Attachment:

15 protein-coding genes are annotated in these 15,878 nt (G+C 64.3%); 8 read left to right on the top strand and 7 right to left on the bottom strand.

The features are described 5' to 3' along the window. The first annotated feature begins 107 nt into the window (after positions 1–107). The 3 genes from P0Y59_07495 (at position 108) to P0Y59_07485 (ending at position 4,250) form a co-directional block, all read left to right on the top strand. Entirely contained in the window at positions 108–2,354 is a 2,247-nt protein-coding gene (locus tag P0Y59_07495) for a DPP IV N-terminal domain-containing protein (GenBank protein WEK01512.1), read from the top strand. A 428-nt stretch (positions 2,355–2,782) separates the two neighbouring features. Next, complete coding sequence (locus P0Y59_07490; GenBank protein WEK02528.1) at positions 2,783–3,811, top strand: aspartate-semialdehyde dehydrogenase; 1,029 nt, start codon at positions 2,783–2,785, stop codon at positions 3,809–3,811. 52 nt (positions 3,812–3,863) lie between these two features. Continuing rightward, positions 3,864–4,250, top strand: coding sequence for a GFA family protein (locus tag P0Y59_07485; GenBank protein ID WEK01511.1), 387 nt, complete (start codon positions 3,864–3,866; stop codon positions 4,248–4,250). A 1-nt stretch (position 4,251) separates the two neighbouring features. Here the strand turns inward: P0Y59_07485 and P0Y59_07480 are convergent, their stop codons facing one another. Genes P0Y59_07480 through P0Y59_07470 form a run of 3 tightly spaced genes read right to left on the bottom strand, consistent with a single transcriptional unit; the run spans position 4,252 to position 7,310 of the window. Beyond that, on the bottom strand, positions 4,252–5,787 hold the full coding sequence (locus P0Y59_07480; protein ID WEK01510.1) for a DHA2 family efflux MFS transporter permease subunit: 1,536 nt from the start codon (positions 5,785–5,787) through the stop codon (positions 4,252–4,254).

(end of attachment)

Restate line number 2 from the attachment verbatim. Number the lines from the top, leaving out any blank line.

The features are described 5' to 3' along the window. The first annotated feature begins 107 nt into the window (after positions 1–107). The 3 genes from P0Y59_07495 (at position 108) to P0Y59_07485 (ending at position 4,250) form a co-directional block, all read left to right on the top strand. Entirely contained in the window at positions 108–2,354 is a 2,247-nt protein-coding gene (locus tag P0Y59_07495) for a DPP IV N-terminal domain-containing protein (GenBank protein WEK01512.1), read from the top strand. A 428-nt stretch (positions 2,355–2,782) separates the two neighbouring features. Next, complete coding sequence (locus P0Y59_07490; GenBank protein WEK02528.1) at positions 2,783–3,811, top strand: aspartate-semialdehyde dehydrogenase; 1,029 nt, start codon at positions 2,783–2,785, stop codon at positions 3,809–3,811. 52 nt (positions 3,812–3,863) lie between these two features. Continuing rightward, positions 3,864–4,250, top strand: coding sequence for a GFA family protein (locus tag P0Y59_07485; GenBank protein ID WEK01511.1), 387 nt, complete (start codon positions 3,864–3,866; stop codon positions 4,248–4,250). A 1-nt stretch (position 4,251) separates the two neighbouring features. Here the strand turns inward: P0Y59_07485 and P0Y59_07480 are convergent, their stop codons facing one another. Genes P0Y59_07480 through P0Y59_07470 form a run of 3 tightly spaced genes read right to left on the bottom strand, consistent with a single transcriptional unit; the run spans position 4,252 to position 7,310 of the window. Beyond that, on the bottom strand, positions 4,252–5,787 hold the full coding sequence (locus P0Y59_07480; protein ID WEK01510.1) for a DHA2 family efflux MFS transporter permease subunit: 1,536 nt from the start codon (positions 5,785–5,787) through the stop codon (positions 4,252–4,254).